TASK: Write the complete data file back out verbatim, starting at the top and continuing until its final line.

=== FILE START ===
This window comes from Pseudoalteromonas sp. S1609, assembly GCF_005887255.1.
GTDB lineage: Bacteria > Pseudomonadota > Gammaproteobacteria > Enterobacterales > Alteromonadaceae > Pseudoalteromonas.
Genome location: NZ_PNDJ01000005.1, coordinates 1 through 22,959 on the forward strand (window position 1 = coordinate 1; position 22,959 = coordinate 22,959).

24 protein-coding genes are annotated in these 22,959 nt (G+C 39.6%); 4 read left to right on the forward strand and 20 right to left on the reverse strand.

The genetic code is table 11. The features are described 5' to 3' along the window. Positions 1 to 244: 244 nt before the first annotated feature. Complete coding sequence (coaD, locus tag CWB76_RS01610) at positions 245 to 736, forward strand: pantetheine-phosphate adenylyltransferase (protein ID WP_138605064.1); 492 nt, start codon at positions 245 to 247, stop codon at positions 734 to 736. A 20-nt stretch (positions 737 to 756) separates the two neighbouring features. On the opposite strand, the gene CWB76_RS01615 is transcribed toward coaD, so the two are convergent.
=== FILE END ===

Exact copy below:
This window comes from Pseudoalteromonas sp. S1609, assembly GCF_005887255.1.
GTDB lineage: Bacteria > Pseudomonadota > Gammaproteobacteria > Enterobacterales > Alteromonadaceae > Pseudoalteromonas.
Genome location: NZ_PNDJ01000005.1, coordinates 1 through 22,959 on the forward strand (window position 1 = coordinate 1; position 22,959 = coordinate 22,959).

24 protein-coding genes are annotated in these 22,959 nt (G+C 39.6%); 4 read left to right on the forward strand and 20 right to left on the reverse strand.

The genetic code is table 11. The features are described 5' to 3' along the window. Positions 1 to 244: 244 nt before the first annotated feature. Complete coding sequence (coaD, locus tag CWB76_RS01610) at positions 245 to 736, forward strand: pantetheine-phosphate adenylyltransferase (protein ID WP_138605064.1); 492 nt, start codon at positions 245 to 247, stop codon at positions 734 to 736. A 20-nt stretch (positions 737 to 756) separates the two neighbouring features. On the opposite strand, the gene CWB76_RS01615 is transcribed toward coaD, so the two are convergent.